The latter pair appear at opposite ends of the set (Vega near the beginning, “Brotha” close to the end), but their framing makes particularly plain that, whatever the fact that a pale Berliner made it, this is an unblinking celebration of house-music blackness. That becomes utterly clear nearer the finish line, when Johannsen drops Todd Gardner’s “Do You Know House?” (1998), a spoken-word track that throws ‘bows at progressive house, the big-room stuff coming from the U.K. (cf. Sasha and Digweed): “Now as we move into the new millennium, some people think the progression of house has turned into progressive. But we all know progressive ain’t progress and progressive ain’t house,” eventually followed by a laundry list of, pointedly, black (and mostly American) producers and DJs: “Tony Humphries — that’s house. Larry Levan — that’s house. Frankie Knuckles — that’s house. David Morales — that’s house.” I loved this track then, too — those horns! — but I was a 23-year-old in the Midwest who hadn’t traveled and thought it protested too much. Today I understand: There’s no such thing.
On July 4, in transit to a friend’s barbecue, I read a conspiracy theory being passed around by Twitter — that Trump’s then-upcoming private meeting would involve giving Putin the United States’ unconditional surrender — and spent the entire bus ride with a knot in the pit of my stomach. This set is the only thing that calmed it. More than once, the upfront humanism of Johannsen’s mix has helped me gather my resolve.
SOSUPERSAM, XLR8R Podcast 546 (June 13, 2018)
L.A. native Samantha Duenas wouldn’t be the first DJ this column has covered with a more or less traditional showbiz-kid background, though she is certainly the first to have done time as a backing dancer for Miley Cyrus and the Cheetah Girls. But as a DJ of ten years’ experience as well as an R&B singer-songwriter and the promoter of a popular L.A. R&B club night (she’s bringing it to Schimanski this week), SOSUPERSAM negotiates R&B and DJ aesthetics as nimbly as Johannsen above, albeit in a wilder spray than his noble arc. Modern R&B is very elastic sonically, but this mix uses the genre as diving boards into frisky deep ends: minimalist deadpan talk-rap that takes electroclash into squeakier future-pop territory (Yaeji’s “Guap“); or hip-house-era ricocheting breaks that loop but don’t roll under samples like Todd Terry in riot mode (LSDXOXO’s “Codename Cottonmouth“); or best of all, a twenty-minute finale that detours into some of the most lustrous jungle ever cut, starting with Photek’s “The Rain.”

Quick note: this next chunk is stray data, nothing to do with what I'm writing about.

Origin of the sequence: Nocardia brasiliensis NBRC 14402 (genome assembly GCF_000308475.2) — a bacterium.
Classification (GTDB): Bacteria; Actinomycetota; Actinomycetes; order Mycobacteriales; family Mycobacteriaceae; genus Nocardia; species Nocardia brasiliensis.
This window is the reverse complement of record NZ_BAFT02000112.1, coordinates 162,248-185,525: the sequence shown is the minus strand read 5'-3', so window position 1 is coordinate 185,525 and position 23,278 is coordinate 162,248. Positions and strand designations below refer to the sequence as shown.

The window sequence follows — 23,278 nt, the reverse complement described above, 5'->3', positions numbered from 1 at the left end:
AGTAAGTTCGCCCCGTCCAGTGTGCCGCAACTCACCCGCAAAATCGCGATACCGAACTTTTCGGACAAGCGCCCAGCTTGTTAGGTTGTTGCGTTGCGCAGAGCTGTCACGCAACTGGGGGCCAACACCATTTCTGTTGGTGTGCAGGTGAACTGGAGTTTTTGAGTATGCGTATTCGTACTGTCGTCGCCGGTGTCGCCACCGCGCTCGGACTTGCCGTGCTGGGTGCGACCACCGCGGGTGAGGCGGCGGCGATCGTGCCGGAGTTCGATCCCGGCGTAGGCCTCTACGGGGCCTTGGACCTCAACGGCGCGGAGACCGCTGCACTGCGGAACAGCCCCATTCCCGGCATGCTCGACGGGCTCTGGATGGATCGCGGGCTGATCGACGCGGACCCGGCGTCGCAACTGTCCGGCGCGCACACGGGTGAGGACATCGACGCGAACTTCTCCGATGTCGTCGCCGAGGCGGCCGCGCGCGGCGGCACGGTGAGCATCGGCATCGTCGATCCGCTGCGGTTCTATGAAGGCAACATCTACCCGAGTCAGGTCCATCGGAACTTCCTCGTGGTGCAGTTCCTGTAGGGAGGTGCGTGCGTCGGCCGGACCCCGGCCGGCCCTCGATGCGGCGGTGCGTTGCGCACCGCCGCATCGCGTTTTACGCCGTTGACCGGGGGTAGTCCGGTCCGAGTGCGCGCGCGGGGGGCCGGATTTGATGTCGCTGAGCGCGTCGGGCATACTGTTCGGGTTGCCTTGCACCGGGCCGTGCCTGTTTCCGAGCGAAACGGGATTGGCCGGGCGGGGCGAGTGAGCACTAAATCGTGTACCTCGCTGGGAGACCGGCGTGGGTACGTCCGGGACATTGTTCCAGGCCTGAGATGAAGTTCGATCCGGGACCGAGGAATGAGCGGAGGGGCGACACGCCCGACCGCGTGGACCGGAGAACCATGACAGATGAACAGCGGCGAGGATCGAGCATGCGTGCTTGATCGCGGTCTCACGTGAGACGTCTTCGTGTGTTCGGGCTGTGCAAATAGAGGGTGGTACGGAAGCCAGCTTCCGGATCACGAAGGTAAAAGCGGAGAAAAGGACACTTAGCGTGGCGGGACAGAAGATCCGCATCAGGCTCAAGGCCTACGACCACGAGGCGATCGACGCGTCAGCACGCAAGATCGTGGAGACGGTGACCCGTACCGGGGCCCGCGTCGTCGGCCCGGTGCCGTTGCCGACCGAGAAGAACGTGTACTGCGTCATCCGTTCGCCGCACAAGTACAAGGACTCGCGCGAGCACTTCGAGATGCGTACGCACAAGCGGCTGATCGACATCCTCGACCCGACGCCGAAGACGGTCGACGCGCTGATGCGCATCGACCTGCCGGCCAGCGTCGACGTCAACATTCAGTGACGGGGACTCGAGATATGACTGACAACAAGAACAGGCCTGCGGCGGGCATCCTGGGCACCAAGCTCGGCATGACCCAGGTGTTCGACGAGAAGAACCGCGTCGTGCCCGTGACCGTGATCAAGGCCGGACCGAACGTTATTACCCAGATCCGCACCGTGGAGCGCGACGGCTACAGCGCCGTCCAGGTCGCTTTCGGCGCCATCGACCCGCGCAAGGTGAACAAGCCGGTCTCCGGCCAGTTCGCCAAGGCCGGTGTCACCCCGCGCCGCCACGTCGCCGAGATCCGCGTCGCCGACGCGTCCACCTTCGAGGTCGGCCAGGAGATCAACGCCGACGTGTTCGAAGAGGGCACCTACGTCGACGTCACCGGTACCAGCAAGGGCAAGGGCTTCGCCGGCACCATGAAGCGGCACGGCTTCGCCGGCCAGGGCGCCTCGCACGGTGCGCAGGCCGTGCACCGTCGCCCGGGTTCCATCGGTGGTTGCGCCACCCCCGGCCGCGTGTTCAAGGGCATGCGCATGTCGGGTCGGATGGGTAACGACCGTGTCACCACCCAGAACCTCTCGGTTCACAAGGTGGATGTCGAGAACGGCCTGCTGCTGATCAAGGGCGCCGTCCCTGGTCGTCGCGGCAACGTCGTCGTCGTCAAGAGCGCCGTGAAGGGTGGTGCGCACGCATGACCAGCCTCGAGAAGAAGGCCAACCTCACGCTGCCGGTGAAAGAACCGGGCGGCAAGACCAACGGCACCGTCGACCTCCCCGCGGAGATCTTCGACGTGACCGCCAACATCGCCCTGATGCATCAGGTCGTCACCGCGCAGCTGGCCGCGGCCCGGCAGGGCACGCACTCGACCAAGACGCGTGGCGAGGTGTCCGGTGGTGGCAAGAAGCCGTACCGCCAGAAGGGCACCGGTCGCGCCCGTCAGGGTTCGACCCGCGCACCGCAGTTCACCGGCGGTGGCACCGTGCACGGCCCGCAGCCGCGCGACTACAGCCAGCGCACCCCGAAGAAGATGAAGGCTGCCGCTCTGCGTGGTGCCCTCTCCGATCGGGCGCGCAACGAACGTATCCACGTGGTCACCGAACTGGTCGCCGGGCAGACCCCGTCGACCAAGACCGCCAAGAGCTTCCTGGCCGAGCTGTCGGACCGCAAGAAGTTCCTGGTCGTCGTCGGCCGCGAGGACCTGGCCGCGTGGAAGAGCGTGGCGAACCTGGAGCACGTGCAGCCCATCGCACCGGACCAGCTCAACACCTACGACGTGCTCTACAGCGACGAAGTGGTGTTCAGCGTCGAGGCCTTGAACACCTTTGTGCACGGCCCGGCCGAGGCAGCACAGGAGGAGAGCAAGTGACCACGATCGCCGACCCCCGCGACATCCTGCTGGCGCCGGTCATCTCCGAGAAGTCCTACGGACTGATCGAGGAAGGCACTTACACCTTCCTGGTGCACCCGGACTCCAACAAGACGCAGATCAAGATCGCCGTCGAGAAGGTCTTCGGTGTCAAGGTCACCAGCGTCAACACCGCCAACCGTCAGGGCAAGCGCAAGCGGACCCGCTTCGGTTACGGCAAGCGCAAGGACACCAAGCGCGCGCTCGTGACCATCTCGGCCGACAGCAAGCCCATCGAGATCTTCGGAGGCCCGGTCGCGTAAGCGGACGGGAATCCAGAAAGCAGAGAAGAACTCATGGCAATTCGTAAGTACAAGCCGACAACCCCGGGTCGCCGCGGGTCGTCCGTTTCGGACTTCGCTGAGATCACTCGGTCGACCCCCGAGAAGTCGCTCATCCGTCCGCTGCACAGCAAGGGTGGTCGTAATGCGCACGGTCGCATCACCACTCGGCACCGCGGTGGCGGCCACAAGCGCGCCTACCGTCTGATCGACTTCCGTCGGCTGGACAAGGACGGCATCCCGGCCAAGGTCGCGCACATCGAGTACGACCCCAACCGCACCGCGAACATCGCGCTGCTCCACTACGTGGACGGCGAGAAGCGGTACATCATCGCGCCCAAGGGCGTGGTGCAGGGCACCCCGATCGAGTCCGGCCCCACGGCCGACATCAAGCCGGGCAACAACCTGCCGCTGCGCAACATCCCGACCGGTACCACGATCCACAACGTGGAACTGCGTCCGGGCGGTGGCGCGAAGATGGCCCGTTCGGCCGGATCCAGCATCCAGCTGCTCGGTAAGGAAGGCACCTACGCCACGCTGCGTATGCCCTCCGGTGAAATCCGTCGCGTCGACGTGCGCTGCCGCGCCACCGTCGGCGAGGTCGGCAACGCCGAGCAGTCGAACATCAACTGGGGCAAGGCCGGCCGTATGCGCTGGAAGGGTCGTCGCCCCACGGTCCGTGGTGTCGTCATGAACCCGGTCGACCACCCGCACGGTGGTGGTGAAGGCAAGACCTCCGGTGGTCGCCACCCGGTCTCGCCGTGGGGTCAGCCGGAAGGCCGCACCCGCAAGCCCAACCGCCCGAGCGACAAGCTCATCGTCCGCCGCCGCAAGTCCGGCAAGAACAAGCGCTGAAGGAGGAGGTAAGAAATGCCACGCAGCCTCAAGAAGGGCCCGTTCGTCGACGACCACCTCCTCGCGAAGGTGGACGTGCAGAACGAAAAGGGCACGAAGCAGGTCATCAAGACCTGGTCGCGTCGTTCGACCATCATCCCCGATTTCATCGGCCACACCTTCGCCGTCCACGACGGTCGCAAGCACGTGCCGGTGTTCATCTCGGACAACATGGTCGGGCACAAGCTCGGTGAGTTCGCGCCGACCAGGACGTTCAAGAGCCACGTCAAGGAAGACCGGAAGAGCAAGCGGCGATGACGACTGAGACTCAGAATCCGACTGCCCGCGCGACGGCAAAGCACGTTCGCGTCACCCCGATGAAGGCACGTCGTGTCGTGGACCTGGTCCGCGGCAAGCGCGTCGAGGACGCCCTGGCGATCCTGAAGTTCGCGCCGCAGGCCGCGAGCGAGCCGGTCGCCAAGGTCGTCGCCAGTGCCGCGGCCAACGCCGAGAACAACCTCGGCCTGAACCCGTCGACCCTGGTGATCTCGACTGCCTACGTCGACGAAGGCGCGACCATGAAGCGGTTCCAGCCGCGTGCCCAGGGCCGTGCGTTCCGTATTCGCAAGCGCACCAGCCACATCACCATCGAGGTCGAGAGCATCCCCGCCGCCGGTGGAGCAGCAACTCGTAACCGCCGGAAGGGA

SOSUPERSAM plays Schimanski with Siik on Friday, July 20.
Yaeji + Kim Ann Foxman, Beats in Space radio show #944 (June 26, 2018)
Radio is where you get to spin for roaming ears more than moving feet, and June was a good month for rangy sets created for the medium. My favorites came from Rinse FM’s DJ Python with Sleepy G and DJ Freez (June 13), Dekmantel Radio’s Ivan Smagghe and Borusiade (June 15), and Francois X’s hour two from Solid Steel (June 22). But WNYU-FM’s Beats in Space seems to bring out something extra, or maybe host Tim Sweeney just books the most consistently excellent guests: Paulor (June 12), Francis Inferno Orchestra + Andras (June 19), and the first half of this rousing double-header.
Loose and ebullient, the Brooklyn-based dance-music singer-songwriter and rising star (“House Music’s Most Exciting New Voice,” is how Pitchfork put it in December), Yaeji’s first half has a similar build as the SOSUPERSAM set (which uses Yaeji’s “Guap”), only it’s different as rain is from mist, which is a metaphor unto itself, not one for either set. For one thing, Yaeji’s set swerves around a lot more than Sam’s, tempo-wise — as when X-Coast’s “Ghetto Baby” slides down the pitch into a drastically slowed-down edit by L.A. producer Luxxury of, yep, “Vogue,” before things rev back into the hypnotic steady-state plunk-and-sizzle of Hoel feat. Dorian Moist’s “Voice.” For another, the selections are sharply defined sonically while placing hazier elements — like the futzed-with vocal samples on Tekowa Lakica’s “Dangerous (Riite Edit)” — right in center frame.